High P/Es require high EPS growth to sustain them. In the case of McCormick, the company has recently shown a 17% Uniform EPS growth.

Wall Street analysts provide stock and valuation recommendations that in general provide very poor guidance or insight. However, Wall Street analysts’ near-term earnings forecasts tend to have relevant information.

We take Wall Street forecasts for GAAP earnings and convert them to Uniform earnings forecasts. When we do this, McCormick’s Wall Street analyst-driven forecast is Uniform EPS shrinkage of 7% in 2019, and a 2% growth in 2020.

Based on current stock market valuations, we can back into the required earnings growth rate that would justify $164 per share. These are often referred to as market embedded expectations.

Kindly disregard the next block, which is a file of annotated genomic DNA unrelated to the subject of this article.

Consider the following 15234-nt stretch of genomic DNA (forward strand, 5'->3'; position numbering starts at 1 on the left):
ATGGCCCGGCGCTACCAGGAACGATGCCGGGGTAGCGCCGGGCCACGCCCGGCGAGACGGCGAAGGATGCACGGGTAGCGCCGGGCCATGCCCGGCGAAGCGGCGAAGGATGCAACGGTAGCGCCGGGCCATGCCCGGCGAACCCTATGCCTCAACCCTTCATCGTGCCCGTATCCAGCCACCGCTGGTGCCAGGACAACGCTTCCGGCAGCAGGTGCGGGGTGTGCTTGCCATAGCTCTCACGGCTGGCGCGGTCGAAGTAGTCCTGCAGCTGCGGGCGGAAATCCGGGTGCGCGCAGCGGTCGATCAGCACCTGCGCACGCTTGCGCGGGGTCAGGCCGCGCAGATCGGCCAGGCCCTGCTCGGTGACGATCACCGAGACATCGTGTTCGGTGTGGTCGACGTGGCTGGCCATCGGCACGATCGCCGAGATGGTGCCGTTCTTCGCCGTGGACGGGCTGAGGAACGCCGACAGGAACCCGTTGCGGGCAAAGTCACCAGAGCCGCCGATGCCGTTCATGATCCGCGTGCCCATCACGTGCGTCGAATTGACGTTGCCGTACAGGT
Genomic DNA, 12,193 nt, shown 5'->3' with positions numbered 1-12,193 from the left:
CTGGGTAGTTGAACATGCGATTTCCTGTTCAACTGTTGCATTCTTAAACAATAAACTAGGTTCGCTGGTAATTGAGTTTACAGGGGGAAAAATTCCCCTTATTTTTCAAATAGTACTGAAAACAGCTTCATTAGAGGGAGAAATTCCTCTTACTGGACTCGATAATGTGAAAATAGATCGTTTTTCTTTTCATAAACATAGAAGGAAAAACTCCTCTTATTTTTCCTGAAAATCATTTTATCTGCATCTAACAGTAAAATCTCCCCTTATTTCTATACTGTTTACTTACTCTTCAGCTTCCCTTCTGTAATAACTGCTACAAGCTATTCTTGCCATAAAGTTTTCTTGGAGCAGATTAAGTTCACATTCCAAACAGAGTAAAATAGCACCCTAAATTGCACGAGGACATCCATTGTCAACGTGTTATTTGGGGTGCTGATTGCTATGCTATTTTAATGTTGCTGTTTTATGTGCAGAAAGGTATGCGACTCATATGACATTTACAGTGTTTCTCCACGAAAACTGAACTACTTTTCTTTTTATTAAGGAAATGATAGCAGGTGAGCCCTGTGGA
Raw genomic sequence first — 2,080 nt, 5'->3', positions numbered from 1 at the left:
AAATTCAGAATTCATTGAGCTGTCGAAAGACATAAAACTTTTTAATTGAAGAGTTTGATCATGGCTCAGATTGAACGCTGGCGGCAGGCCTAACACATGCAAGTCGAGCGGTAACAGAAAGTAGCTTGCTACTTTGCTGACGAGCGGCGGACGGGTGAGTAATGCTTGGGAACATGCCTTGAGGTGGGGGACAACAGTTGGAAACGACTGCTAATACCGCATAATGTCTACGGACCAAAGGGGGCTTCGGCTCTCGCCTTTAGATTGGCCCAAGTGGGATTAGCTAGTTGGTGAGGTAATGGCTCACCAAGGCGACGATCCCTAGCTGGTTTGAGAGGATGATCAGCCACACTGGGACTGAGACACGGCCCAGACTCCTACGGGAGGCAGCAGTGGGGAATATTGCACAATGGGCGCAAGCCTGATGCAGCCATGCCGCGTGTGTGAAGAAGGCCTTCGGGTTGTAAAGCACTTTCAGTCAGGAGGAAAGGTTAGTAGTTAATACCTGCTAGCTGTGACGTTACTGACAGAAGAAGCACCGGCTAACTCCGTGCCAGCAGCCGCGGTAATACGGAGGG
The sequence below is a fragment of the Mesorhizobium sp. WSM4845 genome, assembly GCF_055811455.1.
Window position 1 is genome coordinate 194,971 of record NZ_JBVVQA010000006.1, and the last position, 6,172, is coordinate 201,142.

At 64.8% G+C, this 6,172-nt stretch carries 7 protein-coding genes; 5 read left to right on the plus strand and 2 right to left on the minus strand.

In order to meet current market valuation levels, McCormick would have to have Uniform earnings to grow by 11% each year over the next three years.

What Wall Street analysts expect for McCormick & Company’s earnings growth is below what the current stock market valuation requires.

Meanwhile, the company’s earnings power is 6x corporate averages. However, cash flows and cash on hand fall below their total obligations, signaling that there is a high risk to the company’s dividends and overall credit profile.

To conclude, McCormick & Company’s Uniform earnings growth is in line with peer averages, and the company’s price to earnings is above peer average valuations.

Best regards,

Joel Litman & Rob Spivey

Chief Investment Strategist &
Director of Research
at Valens Research